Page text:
Spitfire List Web site and blog of anti-fascist researcher and radio personality Dave Emory.

For The Record  

FTR #448 The Coup Attempt of 1934

Record­ed March 7, 2004
MP3 One seg­ment
NB: This stream con­tains both FTRs #448 and #449 in sequence. Each is a 30 minute broad­cast.

  • Lis­ten to the BBC Radio pro­gramme: The White House Coup
  • In obser­va­tion of the 70th anniver­sary of the event, this pro­gram recounts the 1934 fas­cist coup attempt in the Unit­ed States. Appalled at Pres­i­dent Roosevelt’s New Deal, pow­er­ful indus­tri­al­ists and financiers grouped around the Mor­gan indus­tri­al and finan­cial inter­ests attempt­ed to recruit World War I vet­er­ans into an army of insur­rec­tion. The goal of the con­spir­a­tors was the over­throw of Amer­i­can democ­ra­cy and the insti­tu­tion of a fas­cist gov­ern­ment. Because they select­ed Marine Corps gen­er­al Smed­ley Buter to lead the coup, the attempt was foiled. Although a crit­ic of Roo­sevelt, But­ler (a two-time win­ner of the Con­gres­sion­al Medal of Hon­or) betrayed the coup plot­ters to the Pres­i­dent. Fol­low­ing a bad­ly atten­u­at­ed Con­gres­sion­al inves­ti­ga­tion by the McCor­ma­ck-Dick­stein Com­mit­tee, the mat­ter was laid to rest. It is worth not­ing that proof of the plot was con­crete and well-doc­u­ment­ed, but none of the plot­ters was impris­oned, because the con­spir­a­tors were among the most pow­er­ful and pres­ti­gious indus­tri­al and finan­cial mag­nates in the coun­try.

    Pro­gram High­lights Include: The role of Gen­er­al Dou­glas MacArthur in the con­spir­a­to­r­i­al process lead­ing up to the coup attempt; MacArthur’s rela­tion­ship to the House of Mor­gan; the role of the Du Ponts in the coup prepa­ra­tions; Rem­ing­ton Arms’ agree­ment to pro­vide weapons to the con­spir­a­tors; the sym­pa­thy of key Gen­er­al Motors exec­u­tives for the coup attempt; the pro­found sym­pa­thy on the part of the con­spir­a­tors for Hitler and Mus­soli­ni; the crit­i­cal aid giv­en by the coup plot­ters’ asso­ci­at­ed busi­ness inter­ests to the Third Reich; the domes­tic fas­cist orga­ni­za­tions orga­nized and financed by some of the con­spir­a­tors and the busi­ness­es that they ran; the main­stream press’ cov­er-up of the sto­ry and its sig­nif­i­cance. Note that this pro­gram is excerpt­ed from Radio Free Amer­i­ca Pro­gram #10, record­ed on 7/11/1985. For more infor­ma­tion on the MacArthur group in the mil­i­tary and its fas­cist ten­den­cies, see RFA#’s 10–13—available from Spitfire—as well as FTR#’s 426, 427, 428, 446.

    1. One of the main ele­ments in the sto­ry of the 1934 coup attempt is the piv­otal role of a group of pow­er­ful indus­tri­al and finan­cial interests—many of which were open­ly sup­port­ive of Hitler and doing busi­ness with the Third Reich—in orga­niz­ing the plot. Mem­bers of the Du Pont fam­i­ly, exec­u­tives with Gen­er­al Motors (con­trolled at the time by the Du Ponts), key fig­ures in the Mor­gan bank­ing con­stel­la­tion and mem­bers of the Nation­al Asso­ci­a­tion of Man­u­fac­tur­ers attempt­ed to trans­late their hatred of FDR and his New Deal into action. (Note that the Mor­gan bank­ing inter­ests financed the Du Ponts’ indus­tri­al oper­a­tions to a con­sid­er­able extent. The Mor­gan inter­ests were the pri­ma­ry ele­ment in financ­ing the Du Ponts’ estab­lish­ment and oper­a­tion of Gen­er­al Motors. Pin­ning their hopes on Marine Corps Major Gen­er­al Smed­ley Butler—a two-time win­ner of the Con­gres­sion­al Medal of Honor—the con­spir­a­tors sought to enlist unem­ployed and des­per­ate World War I vet­er­ans into a fas­cist army of insur­rec­tion, mod­eled after the French Croix de Feu (“Cross of Fire”.)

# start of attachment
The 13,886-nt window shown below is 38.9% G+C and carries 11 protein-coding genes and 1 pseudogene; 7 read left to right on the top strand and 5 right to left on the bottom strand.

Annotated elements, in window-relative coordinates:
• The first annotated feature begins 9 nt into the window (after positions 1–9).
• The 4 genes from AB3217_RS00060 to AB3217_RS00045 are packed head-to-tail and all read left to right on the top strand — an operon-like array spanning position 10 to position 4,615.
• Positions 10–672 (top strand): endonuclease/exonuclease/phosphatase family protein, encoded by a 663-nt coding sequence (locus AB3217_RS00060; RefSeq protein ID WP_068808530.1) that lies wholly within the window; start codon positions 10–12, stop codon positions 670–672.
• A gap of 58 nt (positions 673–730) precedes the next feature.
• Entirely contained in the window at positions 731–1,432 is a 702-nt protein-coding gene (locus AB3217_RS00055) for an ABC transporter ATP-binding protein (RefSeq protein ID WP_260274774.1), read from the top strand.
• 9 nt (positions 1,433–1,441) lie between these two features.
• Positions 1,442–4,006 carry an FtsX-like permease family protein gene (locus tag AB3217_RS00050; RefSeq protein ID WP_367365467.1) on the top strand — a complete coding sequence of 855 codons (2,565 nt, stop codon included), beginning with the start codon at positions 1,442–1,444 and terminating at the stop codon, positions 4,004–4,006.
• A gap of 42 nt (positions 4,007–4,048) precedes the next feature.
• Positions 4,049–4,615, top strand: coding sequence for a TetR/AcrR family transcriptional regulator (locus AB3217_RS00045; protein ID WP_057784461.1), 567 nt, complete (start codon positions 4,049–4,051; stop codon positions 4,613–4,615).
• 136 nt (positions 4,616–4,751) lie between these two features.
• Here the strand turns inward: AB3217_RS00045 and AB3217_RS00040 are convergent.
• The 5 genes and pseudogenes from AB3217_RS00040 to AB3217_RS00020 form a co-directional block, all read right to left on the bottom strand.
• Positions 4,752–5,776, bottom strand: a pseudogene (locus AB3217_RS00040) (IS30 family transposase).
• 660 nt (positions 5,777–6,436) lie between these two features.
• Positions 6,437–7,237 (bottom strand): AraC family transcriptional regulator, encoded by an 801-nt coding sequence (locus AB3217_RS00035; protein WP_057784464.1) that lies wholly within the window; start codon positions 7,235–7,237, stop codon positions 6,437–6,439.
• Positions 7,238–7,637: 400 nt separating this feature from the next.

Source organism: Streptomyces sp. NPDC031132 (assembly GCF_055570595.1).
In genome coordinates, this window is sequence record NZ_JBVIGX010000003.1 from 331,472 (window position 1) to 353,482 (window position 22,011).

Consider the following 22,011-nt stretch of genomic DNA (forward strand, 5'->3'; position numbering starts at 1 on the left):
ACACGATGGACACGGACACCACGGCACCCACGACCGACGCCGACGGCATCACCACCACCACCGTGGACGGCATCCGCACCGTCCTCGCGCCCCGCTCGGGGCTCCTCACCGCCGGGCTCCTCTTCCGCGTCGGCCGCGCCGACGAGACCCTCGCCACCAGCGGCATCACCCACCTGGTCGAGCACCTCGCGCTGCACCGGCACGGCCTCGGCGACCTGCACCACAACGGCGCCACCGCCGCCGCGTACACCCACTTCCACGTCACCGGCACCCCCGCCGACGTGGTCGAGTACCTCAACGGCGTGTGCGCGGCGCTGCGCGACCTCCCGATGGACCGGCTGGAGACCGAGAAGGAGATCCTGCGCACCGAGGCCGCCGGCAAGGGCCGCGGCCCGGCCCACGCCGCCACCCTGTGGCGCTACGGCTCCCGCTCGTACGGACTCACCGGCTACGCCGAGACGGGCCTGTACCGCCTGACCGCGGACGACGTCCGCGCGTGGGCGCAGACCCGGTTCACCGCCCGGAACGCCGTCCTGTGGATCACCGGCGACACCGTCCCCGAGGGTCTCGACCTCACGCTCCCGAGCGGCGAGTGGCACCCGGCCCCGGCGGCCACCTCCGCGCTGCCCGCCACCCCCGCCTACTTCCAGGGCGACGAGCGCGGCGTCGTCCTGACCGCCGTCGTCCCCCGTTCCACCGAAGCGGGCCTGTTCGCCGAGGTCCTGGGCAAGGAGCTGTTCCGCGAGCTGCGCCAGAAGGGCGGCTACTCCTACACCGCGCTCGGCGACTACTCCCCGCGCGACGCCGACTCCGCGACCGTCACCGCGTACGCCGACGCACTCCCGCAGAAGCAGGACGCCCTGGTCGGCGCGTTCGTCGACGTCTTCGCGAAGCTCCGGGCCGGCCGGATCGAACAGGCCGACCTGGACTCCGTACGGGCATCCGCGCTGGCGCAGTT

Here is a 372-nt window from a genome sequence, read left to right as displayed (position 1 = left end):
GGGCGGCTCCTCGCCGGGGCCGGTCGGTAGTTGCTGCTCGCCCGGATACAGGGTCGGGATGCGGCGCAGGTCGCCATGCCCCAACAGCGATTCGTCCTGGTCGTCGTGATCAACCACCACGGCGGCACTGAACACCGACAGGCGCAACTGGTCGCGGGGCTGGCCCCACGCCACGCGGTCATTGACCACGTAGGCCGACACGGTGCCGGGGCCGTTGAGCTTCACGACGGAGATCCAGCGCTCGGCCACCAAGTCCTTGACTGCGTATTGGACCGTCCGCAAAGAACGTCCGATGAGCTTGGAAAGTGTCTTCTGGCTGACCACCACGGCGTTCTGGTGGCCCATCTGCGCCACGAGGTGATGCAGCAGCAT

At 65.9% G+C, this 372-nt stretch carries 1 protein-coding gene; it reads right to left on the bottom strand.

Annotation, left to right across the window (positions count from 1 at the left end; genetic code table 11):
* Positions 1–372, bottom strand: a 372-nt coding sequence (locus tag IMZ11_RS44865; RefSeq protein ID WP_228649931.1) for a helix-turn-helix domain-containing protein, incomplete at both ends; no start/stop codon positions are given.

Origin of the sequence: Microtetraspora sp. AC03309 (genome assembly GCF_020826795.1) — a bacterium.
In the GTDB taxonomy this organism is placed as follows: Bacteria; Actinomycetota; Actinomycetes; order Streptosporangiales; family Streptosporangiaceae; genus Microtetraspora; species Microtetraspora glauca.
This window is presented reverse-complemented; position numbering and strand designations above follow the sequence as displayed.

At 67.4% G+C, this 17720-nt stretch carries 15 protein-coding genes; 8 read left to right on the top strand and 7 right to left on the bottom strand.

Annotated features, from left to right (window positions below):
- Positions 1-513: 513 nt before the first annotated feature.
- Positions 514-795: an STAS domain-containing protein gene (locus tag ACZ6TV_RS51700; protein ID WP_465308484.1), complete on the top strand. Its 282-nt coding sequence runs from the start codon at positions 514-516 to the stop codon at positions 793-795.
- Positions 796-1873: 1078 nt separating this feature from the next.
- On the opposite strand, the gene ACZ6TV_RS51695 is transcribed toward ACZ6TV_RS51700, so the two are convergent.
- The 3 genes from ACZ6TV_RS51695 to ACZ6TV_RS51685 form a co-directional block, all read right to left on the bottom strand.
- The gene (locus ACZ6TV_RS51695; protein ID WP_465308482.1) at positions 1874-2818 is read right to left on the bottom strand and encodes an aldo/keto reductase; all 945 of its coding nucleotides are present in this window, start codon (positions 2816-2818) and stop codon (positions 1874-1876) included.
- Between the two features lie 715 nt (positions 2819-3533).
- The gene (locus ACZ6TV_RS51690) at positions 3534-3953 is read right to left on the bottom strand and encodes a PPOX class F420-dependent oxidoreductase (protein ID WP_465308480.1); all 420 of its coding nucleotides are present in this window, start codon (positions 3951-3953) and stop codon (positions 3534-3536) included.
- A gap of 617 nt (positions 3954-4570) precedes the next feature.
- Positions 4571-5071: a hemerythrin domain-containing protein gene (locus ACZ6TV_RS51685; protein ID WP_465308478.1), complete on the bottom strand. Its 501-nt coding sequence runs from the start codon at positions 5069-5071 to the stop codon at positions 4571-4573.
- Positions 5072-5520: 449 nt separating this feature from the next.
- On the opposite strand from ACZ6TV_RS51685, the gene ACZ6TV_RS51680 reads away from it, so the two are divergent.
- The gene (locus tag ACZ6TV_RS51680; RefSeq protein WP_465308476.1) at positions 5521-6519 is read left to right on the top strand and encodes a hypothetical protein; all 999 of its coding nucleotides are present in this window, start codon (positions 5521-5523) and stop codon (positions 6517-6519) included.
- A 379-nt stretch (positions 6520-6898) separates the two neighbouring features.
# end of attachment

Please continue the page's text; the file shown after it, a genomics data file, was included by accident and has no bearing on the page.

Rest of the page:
(Trad­ing with the Ene­my; by Charles High­am; Dell [SC]; Copy­right 1983.)

    2. Because he had sup­port­ed the grant­i­ng of a promised bonus pay­ment to World War I vet­er­ans, Butler—a “sol­diers’ general”—was the coup plot­ters’ even­tu­al choice to lead the con­spir­a­cy. The plot­ters pre­ferred Gen­er­al Dou­glas MacArthur (a son-in-law of Edward Stotes­bury, a key Mor­gan part­ner), but MacArthur had opposed the bonus and then led the bloody sup­pres­sion of the “Bonus Army” that assem­bled in Wash­ing­ton D.C. to demand their promised pay­ment. Accord­ing to But­ler, MacArthur was aware of the plot, and was involved in the plan­ning. (Idem.)

    3. Weapons for the actu­al coup were to have been pro­vid­ed by Rem­ing­ton Arms, also owned by the Du Ponts. The Du Ponts admired Hitler, and both Du Pont Chem­i­cals and Gen­er­al Motors were heav­i­ly involved in busi­ness enter­pris­es in Ger­many that con­tributed to the Third Reich’s war prepa­ra­tions and also helped to finance the Nazi Par­ty. (Idem.)